Thursday, October 21, 2021

Real Heroes

Back to the 80s

ComicBase Columnist Mark Arnold shares his encyclopedic knowledge on a few obscure titles that may otherwise be forgotten. “The Chipmunk Song” anyone?


3-D Dolly

3-D Dolly is one of a string of Harvey 3-D titles that came out in 1953.

Overall, it is not very significant except the fact that the very first Richie Rich story from Little Dot #1 was been redrawn and reformatted to 3-D and appears here.

Alfred Harvey was apparently so thrilled by the 3-D process that he actually purchased a huge quantity of the red/green glasses and placed the big H Harvey logo all over them. When 3-D died a quick death, the leftover glasses were thrown into a warehouse.





Alvin and the Chipmunks

David Seville’s “The Chipmunk Song” from Christmas 1958 was an unexpected smash hit. This begat other hit singles and an animated series called “The Alvin Show” in 1961.

Seville (real name Ross Bagdasarian) continued to put out new Chipmunk albums until 1969 before he passed away in 1972. His son, Ross, Jr. resurrected the act in 1980 with “Chipmunk Punk” which led to a new animated series called “Alvin and the Chipmunks” of which this comic book series is based.

One of the few titles during the reign of Harvey Comics published by Jeff Montgomery that actually featured new material (although it had originally appeared in Europe some months before).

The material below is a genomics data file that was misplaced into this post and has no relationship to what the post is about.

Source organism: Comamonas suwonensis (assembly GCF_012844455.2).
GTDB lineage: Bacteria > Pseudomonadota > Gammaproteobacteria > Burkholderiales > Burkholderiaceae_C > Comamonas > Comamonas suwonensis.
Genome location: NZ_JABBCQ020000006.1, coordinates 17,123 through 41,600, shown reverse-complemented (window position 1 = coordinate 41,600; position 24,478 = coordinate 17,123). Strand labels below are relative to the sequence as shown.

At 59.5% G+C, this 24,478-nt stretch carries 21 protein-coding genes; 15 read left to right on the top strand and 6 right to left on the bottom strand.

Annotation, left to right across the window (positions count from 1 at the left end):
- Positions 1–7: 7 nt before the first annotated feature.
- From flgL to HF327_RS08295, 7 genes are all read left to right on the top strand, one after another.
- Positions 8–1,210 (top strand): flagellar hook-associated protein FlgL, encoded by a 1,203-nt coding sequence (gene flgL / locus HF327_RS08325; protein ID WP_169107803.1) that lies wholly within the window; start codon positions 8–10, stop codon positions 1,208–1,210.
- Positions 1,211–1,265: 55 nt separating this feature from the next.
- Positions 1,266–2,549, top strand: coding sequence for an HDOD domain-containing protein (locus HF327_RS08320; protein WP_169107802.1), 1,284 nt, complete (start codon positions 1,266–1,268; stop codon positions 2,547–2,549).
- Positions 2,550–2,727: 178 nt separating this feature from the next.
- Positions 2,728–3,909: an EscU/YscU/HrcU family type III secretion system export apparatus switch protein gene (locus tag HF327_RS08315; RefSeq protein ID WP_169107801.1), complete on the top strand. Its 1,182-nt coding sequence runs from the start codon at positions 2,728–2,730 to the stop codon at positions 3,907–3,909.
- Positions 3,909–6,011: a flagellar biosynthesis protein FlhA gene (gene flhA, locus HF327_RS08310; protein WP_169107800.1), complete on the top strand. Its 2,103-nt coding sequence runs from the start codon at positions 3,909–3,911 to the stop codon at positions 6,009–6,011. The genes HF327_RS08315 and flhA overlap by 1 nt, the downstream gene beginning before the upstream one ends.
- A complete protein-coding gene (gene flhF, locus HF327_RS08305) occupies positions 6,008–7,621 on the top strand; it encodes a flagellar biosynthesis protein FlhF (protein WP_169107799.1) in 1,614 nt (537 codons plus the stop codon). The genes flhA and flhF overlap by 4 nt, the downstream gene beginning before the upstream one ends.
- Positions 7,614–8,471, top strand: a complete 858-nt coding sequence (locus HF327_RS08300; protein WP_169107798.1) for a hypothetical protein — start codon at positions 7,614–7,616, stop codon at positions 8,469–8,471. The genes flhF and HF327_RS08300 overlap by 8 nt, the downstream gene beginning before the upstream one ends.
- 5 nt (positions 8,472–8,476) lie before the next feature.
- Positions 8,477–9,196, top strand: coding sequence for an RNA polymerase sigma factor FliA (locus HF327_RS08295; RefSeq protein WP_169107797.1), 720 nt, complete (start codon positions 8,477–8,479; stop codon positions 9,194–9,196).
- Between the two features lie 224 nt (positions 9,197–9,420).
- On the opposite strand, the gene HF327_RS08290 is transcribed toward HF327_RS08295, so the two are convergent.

Andy Panda (Gold Key)

Andy Panda was Walter Lantz last major animated cartoon creation before he created his signature character, Woody Woodpecker. Andy first appeared in animated form in the cartoon short “Life Begins for Andy Panda” in 1939.

Dell Publishing eventually published “Andy Panda” for over a decade before finally canceling the title in 1961.

12 years later, this Gold Key series debuted, restarting the numbering with #1, and featuring nothing but reprints from the earlier series.

Backup features included ones starring Lantz lightweight Charlie Chicken.

Mark Arnold is a comic book and animation historian and a writing, art, and film/video production professional. He writes comic books and articles on comic books and animation for various publications in addition to scripts, short stories and novels. He is also skilled in sales, marketing and promotion, and has film and TV production experience with digital video, video tape, and film. He has many online websites including Fun Ideas, Mark's Rare Comics, The Harveyville Fun Times!, So Rare!, and Food Shop. He also writes an (almost) daily blog and writes and draws a weekly comic strip called Protecto, the Little Robot. For the curious, Mark can be reached online at Whew!

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